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Classroom management: Pictures are louder than words

KinderCop

“I need you to quiet down class.”

“I mean it, we’re going to lose a chance to get to our fun activity at the end if I can’t get your attention.”

“Class can we get the volume down a bit here, I don’t think this is working type conversation.”

KinderCopShutUp

We know this doesn’t work.  Sometimes we get a routine that gets the attention needed for direction, but it shouldn’t be like an on/off switch.  I’ve resorted to the number system, “Alright we’re at like a 6, and we need to be more like a 4.”  It kinda worked.  Once.

We want students to talk.  We want them to be active in their learning.  Sometimes it’s just hard to give the students a structure for managing their own talk.  One simple classroom management tool I worked on with a teacher was to use a wordless chart, and reference it for what the expected conversations would be like in the classroom.  Here it is:

Noise Level Chart

The grey markers are used for what’s our target volume (star) and where are we currently (arrow).  The chart includes silent, partner talk / seated, table talk / standing, and all out loud.

Less talk from the teacher makes it harder for students to talk back to a teacher, argue, or escalate in some other way. Using simple cues like this can help structure your students into a productive classroom.  If you’d like to get the poster for yourself click the picture and it’ll take you to the Google Draw file.  I enlarged the poster using a poster making machine at our student services center.  Your district may have something similar.

If you have other ways of managing productive volume in the classroom, please share them in the comments.

Quick #EdTech tip IWB Mobilized #JulyChallenge 2/31 #MTBoS

I have some ideas for the next few days of posts, mostly dealing with metaphors for teaching.  So far on that list is Farming, Cooking, and I’ve heard that there’s also some thoughts on fishing.  Let’s take a quick commercial break brought to you by the folks at Waco, Swordsoft, Peardeck, Google, and I’m sure some others might creep in.

I used to loved interactive whiteboards.  Yes, that is a past tense reference.  Most of my experience with these is with the Promethean Company.

I learned to be proficient with the standard slide software ActivInspire in which I made plenty of flipcharts.  It was awesome.  I could make interactive presentations, I could screencast the material or export it to multiple other standard formats.  Then I realized the down sides.  Cost.  The handcuffs that anyone in the education industry is all to familiar with.  These boards are expensive.  The accessories are expensive.  And one major downside to the standard entry level interactive whiteboard was it’s own built in shackles.  The board required that you be within arms reach to interact with it.  Of course, one could buy a mobile tablet that goes with the board/software, and that brings us back issue #1: cost.  Companies justify this cost by showing the awesome capabilities of the hardware and software that comes with the package.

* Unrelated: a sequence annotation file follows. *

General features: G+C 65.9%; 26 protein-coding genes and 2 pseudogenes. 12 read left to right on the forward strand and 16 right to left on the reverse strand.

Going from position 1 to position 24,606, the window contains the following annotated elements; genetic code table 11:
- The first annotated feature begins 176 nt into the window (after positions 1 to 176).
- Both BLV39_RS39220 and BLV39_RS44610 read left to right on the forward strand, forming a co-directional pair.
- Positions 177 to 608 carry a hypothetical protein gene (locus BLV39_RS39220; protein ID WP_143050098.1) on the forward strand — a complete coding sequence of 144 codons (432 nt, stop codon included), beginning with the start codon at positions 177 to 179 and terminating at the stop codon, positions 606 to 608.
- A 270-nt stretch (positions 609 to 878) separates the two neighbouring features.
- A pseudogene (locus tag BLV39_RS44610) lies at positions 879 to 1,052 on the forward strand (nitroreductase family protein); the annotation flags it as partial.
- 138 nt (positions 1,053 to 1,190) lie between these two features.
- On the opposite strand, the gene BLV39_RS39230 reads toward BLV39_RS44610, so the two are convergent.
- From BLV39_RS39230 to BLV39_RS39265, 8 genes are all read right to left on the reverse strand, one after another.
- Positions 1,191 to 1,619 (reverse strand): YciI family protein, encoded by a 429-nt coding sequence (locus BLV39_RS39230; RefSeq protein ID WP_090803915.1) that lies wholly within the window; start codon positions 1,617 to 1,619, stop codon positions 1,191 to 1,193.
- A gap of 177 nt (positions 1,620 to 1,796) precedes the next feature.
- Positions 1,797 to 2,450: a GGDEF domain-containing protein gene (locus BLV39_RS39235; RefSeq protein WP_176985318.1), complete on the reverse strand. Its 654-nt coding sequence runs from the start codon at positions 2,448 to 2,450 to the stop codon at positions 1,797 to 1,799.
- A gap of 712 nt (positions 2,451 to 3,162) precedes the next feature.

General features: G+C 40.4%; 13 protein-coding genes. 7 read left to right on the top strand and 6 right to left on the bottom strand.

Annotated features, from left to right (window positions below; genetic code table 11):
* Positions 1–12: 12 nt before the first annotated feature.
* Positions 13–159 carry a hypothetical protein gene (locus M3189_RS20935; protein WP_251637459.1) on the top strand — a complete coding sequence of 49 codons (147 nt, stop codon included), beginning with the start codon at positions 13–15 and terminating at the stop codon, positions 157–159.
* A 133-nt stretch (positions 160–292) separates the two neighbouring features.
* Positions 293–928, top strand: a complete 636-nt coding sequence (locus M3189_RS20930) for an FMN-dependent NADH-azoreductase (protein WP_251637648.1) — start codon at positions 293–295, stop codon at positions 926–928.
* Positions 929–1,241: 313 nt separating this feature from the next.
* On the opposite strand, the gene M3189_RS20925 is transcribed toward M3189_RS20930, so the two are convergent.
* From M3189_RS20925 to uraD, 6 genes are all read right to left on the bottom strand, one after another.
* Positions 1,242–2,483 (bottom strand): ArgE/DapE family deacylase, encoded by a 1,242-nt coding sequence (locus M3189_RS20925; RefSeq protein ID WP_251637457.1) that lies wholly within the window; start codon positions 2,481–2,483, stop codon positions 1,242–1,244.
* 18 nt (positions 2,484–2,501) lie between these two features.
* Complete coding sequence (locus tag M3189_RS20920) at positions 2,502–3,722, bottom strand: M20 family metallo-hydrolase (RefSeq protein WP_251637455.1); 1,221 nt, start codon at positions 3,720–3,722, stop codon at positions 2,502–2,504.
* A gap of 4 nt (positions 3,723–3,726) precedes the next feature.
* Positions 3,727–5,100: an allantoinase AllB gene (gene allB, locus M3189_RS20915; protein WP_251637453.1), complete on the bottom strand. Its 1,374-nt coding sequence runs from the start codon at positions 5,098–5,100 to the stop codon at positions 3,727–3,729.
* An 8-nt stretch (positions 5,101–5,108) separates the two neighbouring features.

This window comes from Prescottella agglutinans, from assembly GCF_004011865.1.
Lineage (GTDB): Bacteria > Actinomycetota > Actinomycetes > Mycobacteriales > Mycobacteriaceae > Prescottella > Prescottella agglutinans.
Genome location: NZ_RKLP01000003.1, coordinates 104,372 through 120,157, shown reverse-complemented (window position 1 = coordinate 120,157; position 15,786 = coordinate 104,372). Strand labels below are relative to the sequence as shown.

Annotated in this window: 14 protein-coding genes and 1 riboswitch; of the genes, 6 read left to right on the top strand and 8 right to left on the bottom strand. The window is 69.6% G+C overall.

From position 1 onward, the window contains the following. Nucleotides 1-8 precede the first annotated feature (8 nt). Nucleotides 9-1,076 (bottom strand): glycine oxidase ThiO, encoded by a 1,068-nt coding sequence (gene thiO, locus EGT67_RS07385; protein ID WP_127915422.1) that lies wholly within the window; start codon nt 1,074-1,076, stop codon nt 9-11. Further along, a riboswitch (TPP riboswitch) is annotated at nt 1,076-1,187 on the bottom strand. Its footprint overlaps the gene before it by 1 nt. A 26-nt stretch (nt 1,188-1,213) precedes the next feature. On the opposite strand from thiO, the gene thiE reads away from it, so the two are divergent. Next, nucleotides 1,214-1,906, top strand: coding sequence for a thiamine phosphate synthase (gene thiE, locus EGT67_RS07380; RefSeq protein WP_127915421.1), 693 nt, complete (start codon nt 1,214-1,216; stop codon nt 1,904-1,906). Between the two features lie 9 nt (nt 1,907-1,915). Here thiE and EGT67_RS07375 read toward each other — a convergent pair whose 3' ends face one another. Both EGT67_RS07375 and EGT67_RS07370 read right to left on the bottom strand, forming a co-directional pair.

I tried some alternatives, like Johnny Lee’s low cost interactive whiteboard that was even featured on TED.  This worked every once in a while, but it still required close proximity to some board as well as constant recharging and calibration.  It started me thinking on how to find low cost alternatives, something more practical for the average teacher.

I tried some Wacom tablets, starting with my first, a bluetooth model refurbished from eBay.

Photo from gizmag.com

This again was alright, but still inconsistent and cumbersome.

A little more than a year ago my student teacher and I tried a newer model of the Wacom Tablet with an added RF wireless adapter.

I LOVE IT.  Here’s why:

  • connects over RF, no wifi required (you can go wireless anywhere, up to about 30′)
  • low weight, I can easily hold it in my hand without feeling a strain as a roam the classroom
  • reasonable cost: $80 tablet + $40 Wireless adapter kit
  • battery: single charge easily lasts more than a full day of HEAVY use, often I get at least a week off one charge

But wait, what about that fancy software?  Aren’t all the built in math tools wonderful?  Yes they are, but Google Drawings, Google Slides, Geogebra, Desmos, and EduCreations have pretty much matched anything I’d done before.  Also, that screen annotation available in those fancy software packages have been replaced by ScreenInk by Swordsoft for a whopping $2.

For those of you that are partial to iPads and apps like AirPlay mirroring,  Reflector, Splashtop or SlideShark, I respect that.  A tablet stylus tends to not be as precise as the Wacom technology, and this tablet with RF adapter doesn’t have a time delay like the others.

With many classrooms incorporating technology into the classroom, teachers need to be mobile now more than ever.  I would also qualify that with maintaining a balance of tech use in the classroom.  Electronic does not imply engaged, and a mobile teacher is needed to manage the 21st century classroom.  By the way, if you didn’t catch the primary advantage, the total cost of this Wacom package (~$120) is about %10 of most other solutions.  Go bug your principals and edutech purchasers to look into this.  I’d be more than happy to field any questions or comments on the issue.

If you have another alternative, I’d also love to hear about that.

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